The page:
It was a changing of the guard of sorts last week as a Moapa Valley icon was retired and replaced by a new one.
A large informational sign located at the park-and-ride turnout near the Logandale/Overton interchange of I-15 was taken down on Thursday, Jan. 25. In its place, crews from the Nevada Department of Transportation (NDOT) installed a shiny new sign which is entirely similar in its design.
The new sign still contains a map graphic meant to redirect interstate travellers toward the Moapa Valley community. The map also features important destinations like Lost City Museum, Valley of Fire State Park and Lake Mead Recreation Area – all while displaying the Northshore Road access back to Las Vegas.
The clean new sign mounted on steel poles was installed due to the efforts of County Commissioner Marilyn Kirkpatrick.
“What really started the ball rolling for me was when somebody painted grafitti on the old sign,” Kirkpatrick said. “That really frustrated me.”
Since a major roads project was already taking place in the area, Kirkpatrick contacted NDOT officials and asked that a new sign at the location be added on as part of the project. They eagerly agreed, she said.
The new sign is also in line with Kirkpatrick’s efforts to make downtown Overton more of a regional destination.
“We are doing all of this work to revitalize the downtown Overton area,” Kirkpatrick said. “We want to draw visitors in to check it out. There is a lot of traffic passing through on I-15, so we want them to know that there is a whole other area that is out there to visit.”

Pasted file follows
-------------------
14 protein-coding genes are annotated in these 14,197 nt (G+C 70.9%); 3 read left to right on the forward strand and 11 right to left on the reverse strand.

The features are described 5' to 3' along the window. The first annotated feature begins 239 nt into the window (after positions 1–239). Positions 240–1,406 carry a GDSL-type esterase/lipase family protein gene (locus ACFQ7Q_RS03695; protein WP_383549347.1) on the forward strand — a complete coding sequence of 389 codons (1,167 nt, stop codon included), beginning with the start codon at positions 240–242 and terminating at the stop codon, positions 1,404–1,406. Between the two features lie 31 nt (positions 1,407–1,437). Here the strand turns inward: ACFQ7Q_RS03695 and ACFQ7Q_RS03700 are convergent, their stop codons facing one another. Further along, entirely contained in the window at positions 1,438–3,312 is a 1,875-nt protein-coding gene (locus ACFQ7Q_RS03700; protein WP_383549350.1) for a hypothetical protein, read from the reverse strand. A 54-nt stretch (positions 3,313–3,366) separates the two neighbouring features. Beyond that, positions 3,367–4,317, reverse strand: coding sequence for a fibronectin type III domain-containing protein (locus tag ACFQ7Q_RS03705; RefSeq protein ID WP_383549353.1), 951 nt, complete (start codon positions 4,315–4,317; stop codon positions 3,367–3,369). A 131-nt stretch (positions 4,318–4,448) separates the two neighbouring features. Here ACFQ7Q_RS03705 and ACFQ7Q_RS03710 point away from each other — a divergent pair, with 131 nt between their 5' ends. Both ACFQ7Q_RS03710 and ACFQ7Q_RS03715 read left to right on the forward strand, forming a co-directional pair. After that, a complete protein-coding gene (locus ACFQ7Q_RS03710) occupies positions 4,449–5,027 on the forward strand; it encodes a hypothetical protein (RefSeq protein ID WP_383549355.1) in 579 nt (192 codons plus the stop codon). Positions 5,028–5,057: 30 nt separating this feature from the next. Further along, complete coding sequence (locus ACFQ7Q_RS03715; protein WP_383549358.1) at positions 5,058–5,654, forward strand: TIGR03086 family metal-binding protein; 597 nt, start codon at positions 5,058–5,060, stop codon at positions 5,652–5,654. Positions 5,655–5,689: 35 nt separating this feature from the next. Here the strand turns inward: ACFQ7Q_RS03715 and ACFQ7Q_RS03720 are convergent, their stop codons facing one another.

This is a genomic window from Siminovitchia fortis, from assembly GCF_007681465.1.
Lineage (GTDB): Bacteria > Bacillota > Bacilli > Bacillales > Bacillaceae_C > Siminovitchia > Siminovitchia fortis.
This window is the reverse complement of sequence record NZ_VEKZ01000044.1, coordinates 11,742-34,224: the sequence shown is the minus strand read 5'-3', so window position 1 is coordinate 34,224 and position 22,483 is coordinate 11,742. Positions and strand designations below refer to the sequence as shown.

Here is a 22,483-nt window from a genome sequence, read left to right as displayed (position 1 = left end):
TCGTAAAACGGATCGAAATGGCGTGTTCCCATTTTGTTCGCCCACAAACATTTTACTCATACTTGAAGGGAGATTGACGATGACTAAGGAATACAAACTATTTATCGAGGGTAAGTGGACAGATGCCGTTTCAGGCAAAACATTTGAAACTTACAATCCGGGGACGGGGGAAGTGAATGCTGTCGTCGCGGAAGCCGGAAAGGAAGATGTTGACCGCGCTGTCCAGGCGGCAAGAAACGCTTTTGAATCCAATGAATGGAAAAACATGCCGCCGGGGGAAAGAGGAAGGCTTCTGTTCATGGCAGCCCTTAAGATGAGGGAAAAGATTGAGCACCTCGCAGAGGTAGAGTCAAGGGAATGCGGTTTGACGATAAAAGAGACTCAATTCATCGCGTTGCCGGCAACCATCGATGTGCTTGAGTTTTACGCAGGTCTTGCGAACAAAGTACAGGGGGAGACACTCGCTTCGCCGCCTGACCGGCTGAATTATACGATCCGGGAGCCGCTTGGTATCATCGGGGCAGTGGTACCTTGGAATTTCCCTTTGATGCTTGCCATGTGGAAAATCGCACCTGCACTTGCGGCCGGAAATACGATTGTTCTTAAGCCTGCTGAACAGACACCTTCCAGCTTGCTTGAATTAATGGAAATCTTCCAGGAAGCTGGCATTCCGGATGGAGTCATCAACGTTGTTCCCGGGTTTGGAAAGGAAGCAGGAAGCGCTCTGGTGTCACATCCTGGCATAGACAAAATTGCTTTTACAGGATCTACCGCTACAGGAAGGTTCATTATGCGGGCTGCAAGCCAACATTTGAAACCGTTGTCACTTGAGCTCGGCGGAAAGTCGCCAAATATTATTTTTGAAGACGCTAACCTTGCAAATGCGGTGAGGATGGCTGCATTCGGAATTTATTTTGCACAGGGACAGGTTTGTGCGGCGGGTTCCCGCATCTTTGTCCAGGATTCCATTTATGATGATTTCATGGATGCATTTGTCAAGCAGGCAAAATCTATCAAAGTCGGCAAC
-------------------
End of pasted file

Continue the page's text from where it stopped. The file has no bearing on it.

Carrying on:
The old sign was first installed in the mid-1970s as a way of informing travellers of the services and features available just down the road from that point. It served its purpose for many years.
By 2009, though, the old sign had fallen into disrepair. It was pocked with bullet holes and was covered with grafitti.
In February of that year, a local business owner took the initiative to revitalize the sign. Ralph Spencer, then an owner of Inside Scoop restaurant, requested that NDOT take the sign down and deliver it to his workshop.
Spencer then took several days hammering the dents out, filling the holes, sanding it down and repainting it. NDOT crews then came back about a week later to return the newly repaired sign back to its spot.
So when Kirkpatrick asked NDOT officials to replace the sign, they were initially cautious.
“They said it wasn’t really their sign,” Kirkpatrick said. “So we had to do a little research on whose it was.”
For that, Kirkpatrick went to local resident Joe Davis. Davis knew exactly who to approach. Since Spencer had passed away in 2014, Davis spoke to his family.
Spencer’s daughter Tish Cook, who still owns and operates The Scoop, said that she was all too willing to have the old sign replaced. But she had one request.
“I just asked if there was any way that we could have the old sign back,” Cook said. “We felt like it should stay in the community here.”
Since her dad had put so much work and pride into the old sign, it held a good deal of nostalgia for the family, and even to the community, Cook said.
Kirkpatrick made that request to NDOT officials and they were happy to oblige. The sign was delivered to Cook on the same day as the switch took place.
Cook expressed appreciation to both Kirkpatrick and Davis for their help in bringing the old sign back home.
“The plan is to restore the sign again and get it back up at the Scoop where it belongs,” Cook said. “We’d rather see it stay in town than end up in a junkyard somewhere.”
Iconic M.V. sign replaced